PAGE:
From devastating fires to the antics of the president's children, from whacky pets to the ghosts of former residents, from the press corps to the secret service, and from weddings to some really tough decisions...these are only a few small slices of what this house has seen.

To the hundreds of beings who stay, visit, and work in this house every day, and to the millions of people affected by what happens in it, the White House serves as a symbol of hope, peace, and togetherness, making it not just a presidential house, but a house that belongs to all.

This impressive collection of stories, anecdotes, essays, and illustrations has been assembled by the National Children's Book and Literacy Alliance to offer a wide range of insight into how this historic house has shaped and changed so many lives. They've also put together a comprehensive website at www.ourwhitehouse.org which expands on the information and stories featured in the book. You can even download a Barack Obama sticker to add to the line of presidents found in the book's timetable. ( )
  GeniusJen | Oct 12, 2009 |
Richie's Picks: OUR WHITE HOUSE: LOOKING IN, LOOKING OUT created by 108 renowned authors and illustrators, Candlewick Press, September 2008, 242p., ISBN: 978-0-7636-2067-7

"Our house is a very, very, very fine house." -- Graham Nash (who was born in Britain and became an American citizen in 1978)

"This house...I was thinking of it as we walked down this hall, and I was comparing it to some of the great houses of the world that I've been in. This isn't the biggest house. Many, and most, in even smaller countries, are much bigger. This isn't the finest house. Many in Europe, particularly, and in China, Asia, have paintings of great, great value, things that we just don't have here, and probably will never have until we are one thousand years old or older.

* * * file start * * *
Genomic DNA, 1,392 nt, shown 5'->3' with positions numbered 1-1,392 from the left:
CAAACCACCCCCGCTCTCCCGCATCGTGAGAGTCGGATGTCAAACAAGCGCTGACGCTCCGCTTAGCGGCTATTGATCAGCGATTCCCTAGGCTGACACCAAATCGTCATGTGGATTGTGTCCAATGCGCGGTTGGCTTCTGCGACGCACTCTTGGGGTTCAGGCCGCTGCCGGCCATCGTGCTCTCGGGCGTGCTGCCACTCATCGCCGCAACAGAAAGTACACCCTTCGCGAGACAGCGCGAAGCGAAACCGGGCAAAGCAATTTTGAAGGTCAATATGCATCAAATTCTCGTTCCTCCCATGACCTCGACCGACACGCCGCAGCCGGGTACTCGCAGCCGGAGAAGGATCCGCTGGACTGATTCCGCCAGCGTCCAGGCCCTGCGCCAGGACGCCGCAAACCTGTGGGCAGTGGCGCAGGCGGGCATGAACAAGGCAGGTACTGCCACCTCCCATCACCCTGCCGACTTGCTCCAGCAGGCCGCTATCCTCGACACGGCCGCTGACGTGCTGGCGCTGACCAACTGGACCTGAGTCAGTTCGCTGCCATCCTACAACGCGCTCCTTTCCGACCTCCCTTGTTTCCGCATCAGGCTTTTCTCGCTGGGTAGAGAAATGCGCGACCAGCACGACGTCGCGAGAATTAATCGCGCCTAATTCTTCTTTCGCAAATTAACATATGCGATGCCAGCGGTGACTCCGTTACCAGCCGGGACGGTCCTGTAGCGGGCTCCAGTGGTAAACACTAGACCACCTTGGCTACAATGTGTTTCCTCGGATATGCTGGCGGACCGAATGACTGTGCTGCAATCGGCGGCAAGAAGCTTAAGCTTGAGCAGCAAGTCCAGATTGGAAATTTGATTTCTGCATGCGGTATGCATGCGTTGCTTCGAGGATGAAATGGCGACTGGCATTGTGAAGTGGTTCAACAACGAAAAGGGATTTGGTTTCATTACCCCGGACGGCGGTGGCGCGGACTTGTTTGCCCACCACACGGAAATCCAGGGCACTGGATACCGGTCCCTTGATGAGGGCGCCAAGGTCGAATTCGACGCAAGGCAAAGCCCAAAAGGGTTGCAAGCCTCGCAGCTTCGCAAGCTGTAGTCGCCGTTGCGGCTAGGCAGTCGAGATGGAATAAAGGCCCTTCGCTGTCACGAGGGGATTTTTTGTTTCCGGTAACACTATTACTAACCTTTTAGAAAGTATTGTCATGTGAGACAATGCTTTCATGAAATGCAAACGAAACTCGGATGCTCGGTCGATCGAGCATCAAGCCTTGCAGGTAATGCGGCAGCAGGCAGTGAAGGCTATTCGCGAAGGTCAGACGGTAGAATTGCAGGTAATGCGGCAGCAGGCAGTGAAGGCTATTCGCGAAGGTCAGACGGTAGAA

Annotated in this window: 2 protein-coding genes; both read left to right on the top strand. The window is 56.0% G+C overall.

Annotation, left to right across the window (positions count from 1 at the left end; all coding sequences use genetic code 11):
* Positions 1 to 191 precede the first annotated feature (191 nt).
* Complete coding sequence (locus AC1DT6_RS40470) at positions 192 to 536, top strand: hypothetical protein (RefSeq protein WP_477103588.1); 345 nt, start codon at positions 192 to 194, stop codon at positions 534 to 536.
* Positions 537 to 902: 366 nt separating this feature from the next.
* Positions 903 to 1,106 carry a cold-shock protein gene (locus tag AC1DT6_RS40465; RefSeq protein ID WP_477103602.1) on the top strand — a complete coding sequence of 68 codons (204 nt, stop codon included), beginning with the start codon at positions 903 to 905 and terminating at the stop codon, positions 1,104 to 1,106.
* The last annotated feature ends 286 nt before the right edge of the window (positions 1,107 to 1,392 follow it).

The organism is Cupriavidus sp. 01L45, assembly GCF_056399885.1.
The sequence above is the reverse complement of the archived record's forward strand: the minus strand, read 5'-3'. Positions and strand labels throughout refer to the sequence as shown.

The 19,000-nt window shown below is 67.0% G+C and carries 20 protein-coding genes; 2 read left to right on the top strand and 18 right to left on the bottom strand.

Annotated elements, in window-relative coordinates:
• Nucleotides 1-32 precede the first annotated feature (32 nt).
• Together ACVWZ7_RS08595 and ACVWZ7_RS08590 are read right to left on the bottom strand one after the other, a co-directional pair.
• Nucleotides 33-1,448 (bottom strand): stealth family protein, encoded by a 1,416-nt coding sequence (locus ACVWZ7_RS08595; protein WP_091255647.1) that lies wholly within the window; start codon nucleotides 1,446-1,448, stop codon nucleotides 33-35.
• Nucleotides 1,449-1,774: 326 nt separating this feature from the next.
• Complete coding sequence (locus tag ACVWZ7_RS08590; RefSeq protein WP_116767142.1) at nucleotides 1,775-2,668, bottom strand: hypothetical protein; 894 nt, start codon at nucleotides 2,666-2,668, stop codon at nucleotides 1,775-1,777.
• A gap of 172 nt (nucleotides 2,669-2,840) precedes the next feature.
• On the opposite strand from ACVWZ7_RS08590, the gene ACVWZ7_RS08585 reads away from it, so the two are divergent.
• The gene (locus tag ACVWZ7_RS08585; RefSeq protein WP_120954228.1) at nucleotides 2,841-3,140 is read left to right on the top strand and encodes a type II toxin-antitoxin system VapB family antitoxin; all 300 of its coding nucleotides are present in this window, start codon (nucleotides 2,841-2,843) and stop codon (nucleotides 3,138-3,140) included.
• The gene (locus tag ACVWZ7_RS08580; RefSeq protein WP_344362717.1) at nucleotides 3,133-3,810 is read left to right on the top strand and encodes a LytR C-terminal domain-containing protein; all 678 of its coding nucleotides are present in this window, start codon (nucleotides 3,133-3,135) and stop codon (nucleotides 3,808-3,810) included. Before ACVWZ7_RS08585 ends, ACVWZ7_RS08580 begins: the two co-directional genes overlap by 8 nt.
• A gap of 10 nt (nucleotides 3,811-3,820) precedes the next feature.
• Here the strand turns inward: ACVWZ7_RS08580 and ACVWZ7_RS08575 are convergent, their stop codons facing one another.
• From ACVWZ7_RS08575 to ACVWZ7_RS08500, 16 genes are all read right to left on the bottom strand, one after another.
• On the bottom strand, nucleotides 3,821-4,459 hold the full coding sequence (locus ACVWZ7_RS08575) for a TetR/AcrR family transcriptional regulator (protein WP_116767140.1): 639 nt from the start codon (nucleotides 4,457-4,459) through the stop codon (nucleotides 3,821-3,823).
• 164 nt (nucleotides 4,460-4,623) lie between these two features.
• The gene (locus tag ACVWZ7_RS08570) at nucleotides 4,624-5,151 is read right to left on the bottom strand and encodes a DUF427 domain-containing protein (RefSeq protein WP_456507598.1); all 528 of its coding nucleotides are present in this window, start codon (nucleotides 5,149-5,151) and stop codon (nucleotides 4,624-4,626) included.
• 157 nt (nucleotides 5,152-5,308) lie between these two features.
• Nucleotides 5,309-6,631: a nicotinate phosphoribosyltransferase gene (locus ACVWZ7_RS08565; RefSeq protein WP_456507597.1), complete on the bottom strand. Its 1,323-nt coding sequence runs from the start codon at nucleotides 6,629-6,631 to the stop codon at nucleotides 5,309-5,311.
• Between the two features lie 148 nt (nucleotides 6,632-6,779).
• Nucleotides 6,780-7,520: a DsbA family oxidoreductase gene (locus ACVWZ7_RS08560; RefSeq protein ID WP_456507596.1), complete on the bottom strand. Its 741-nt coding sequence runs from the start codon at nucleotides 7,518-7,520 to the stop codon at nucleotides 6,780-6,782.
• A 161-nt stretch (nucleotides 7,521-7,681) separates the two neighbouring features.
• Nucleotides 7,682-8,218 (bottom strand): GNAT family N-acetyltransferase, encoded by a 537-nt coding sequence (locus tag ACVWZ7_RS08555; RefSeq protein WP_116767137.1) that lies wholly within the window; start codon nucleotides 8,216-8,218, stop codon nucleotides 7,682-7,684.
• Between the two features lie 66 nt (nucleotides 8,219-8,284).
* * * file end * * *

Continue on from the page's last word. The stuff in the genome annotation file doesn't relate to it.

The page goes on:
"But this is the best house. It's the best house because it has something far more important than numbers of people who serve, far more important than numbers of rooms or how big it is, far more important than numbers of magnificent pieces of art.
"This house has a great heart, and that heart comes from those who serve."
-- Richard Nixon, in his final remarks to the White House staff, August 9, 1974

OUR WHITE HOUSE is a rollicking literary and visual excursion through the history and mythology, the hijinks and tragedies, and the family moments that have accrued over the course of two centuries of presidential life at 1600 Pennsylvania Avenue. The National Children's Book and Literary Alliance has brought together the work of 108 well-known, children's book authors and illustrators. In addition to all of the stories and pictures, editors have interspersed some fascinating bits of primary source and historical material.

This is a collection of uber talent. Taking a look through the contributors list, I found sixteen authors who have been recognized by Newbery award committees, a dozen who have been recognized by Caldecott award committees, five National Book Award winners, and others who have won the Jane Addams, the Golden Kite, the CSK, and the Pulitzer Prize.